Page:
Next year, more countries are accessing xCloud.
Microsoft plans to launch the xCloud game streaming service in 2020 and will expand to Windows 10 PCs next year. “In an interview with Verge, Phil Spencer, director of Microsoft games, said,“ We expect to be generally available in 2020. Next year, Microsoft plans to integrate Project xCloud with Xbox Game Pass so players can stream games directly from the company’s subscription service to the cloud.
Next year, Microsoft is promising some type of release, but it’s not yet ready to talk about prices or exact release dates, but the company plans to bring xCloud to a Windows 10 PC and it sounds like a PC game can be streamed here. future.
Microsoft is saying “next year” when it comes to Windows 10 support, but it’s likely to appear in months before the end of 2020. How they asked Kareem Choudhry, Microsoft cloud gaming director, the company handles keyboard and mouse support for Xbox games when streamed to a PC via xCloud. Many Xbox games do not currently support keyboards and mice, and developers are not easy to participate. Choudhry said, “It’s true that we’re talking about Xbox game content at the moment, but there will be more types of content.
In the future, Microsoft plans to stream PC games through xCloud, but Choudhry is now hints at this future. Microsoft doesn’t promise exactly where xCloud will go
XCloud is released in 2020 and still supports iPad and iPhone with non-Android extensions. It seems to change though. In an interview with The Verge, Catherine Gluckstein, general manager of xCloud said, “We are working on a prototype app. “We hope to launch on iOS. Of course it will. We are working with Apple. ”
I’ve seen iOS app prototypes on some iPhone devices, but I can’t try anyone at the X019 event in London this week. It’s noteworthy that Google doesn’t support iOS and launches Stadia next week. The immediate suspension of iOS support from xCloud and Stadia is likely related to Apple’s App Store policy.
Apple initially revised its App Store rules through “business crash” before denying their game of valve streaming app and eventually started rejected apps starting on iOS earlier this year without gaming ability purchased at the Steam Store It is. Apple is increasingly questioning the app store’s proprietary practices, and the EU is investigating Spotify’s complaints about similar issues.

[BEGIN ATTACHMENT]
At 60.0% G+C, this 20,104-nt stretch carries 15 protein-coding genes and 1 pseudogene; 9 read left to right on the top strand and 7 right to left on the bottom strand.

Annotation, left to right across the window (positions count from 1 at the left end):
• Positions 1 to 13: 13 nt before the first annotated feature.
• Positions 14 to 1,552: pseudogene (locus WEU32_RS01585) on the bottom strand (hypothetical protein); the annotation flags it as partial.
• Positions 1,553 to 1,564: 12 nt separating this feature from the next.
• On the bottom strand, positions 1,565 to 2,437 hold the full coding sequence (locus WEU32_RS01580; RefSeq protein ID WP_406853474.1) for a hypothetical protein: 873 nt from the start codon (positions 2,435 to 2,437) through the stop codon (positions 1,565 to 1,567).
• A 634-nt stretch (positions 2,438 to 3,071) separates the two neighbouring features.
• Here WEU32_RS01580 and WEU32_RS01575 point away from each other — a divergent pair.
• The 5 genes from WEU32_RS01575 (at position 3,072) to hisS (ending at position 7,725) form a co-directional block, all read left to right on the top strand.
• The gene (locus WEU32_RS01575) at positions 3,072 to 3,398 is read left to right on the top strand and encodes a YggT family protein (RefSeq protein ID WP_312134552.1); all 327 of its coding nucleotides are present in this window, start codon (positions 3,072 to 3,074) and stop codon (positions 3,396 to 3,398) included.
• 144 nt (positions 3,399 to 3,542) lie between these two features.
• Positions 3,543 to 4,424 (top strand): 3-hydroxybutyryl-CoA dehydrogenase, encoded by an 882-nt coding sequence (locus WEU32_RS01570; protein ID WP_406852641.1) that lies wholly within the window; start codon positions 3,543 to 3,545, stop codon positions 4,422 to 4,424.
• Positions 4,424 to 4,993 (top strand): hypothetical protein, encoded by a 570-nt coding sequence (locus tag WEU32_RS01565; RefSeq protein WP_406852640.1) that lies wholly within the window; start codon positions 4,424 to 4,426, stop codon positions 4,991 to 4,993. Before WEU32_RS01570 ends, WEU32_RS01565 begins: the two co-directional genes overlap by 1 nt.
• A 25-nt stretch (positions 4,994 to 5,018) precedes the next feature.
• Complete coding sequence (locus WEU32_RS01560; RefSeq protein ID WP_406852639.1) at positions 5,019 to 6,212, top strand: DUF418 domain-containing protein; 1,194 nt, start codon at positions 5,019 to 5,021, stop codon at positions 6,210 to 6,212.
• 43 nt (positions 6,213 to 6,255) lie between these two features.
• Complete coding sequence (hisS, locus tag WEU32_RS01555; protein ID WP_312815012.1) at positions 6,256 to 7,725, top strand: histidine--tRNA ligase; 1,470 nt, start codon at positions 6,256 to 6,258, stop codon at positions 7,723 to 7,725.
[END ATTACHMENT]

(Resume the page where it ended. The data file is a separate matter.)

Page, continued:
In addition to iOS issues, Microsoft is also accepting controller support beyond the Xbox One Wireless Controller for xCloud. Microsoft plans to include support for Sony’s DualShock 4 controller and Razer’s other Bluetooth controllers and gamepads next year in xCloud. Good news for those who are familiar with PS4 controllers but want to play Halo, Forza or other Xbox games via xCloud.
The key part of the Microsoft xCloud testing is to make sure this final service is available worldwide. Microsoft is extending xCloud Preview to Canada, India, Japan, and Western Europe next year. Not sure when these additional countries will be accessible, but it’s important that Microsoft is expanding into India. Spencer says, “This is a huge market. Know your franchise … They do not have access to the franchise you see on the internet from the devices they own. “They will enter the Xbox ecosystem through a device other than a console, not a PC.”
xCloud can be a big opportunity for Microsoft in India. This is especially because the Xbox One console did not go well in countries where PlayStation sales dominated. While Microsoft is expanding to other countries during xCloud Preview, there is no guarantee that these markets will be launched. “We’ll definitely preview xCloud by country before launch, but not every country we’re previewing will definitely be released,” Gluckstein says.
Microsoft is talking more about xCloud this week as Google’s major competitor, Google, is ready to launch the Stardia service next week. Google is aggressive in its release plans, even if the promised feature needs to be expanded again with features that look slow like paid beta testing. Microsoft’s approach is relatively slow. Choudhry says that Microsoft looks cautious, “I see it responsibly and aggressively. “I don’t want to assume that I know all the correct answers. I want to go out and test, go out and get feedback from the community, find out what the right mix is and do the right thing. It’s more important to get the right thing than to go out quickly. ”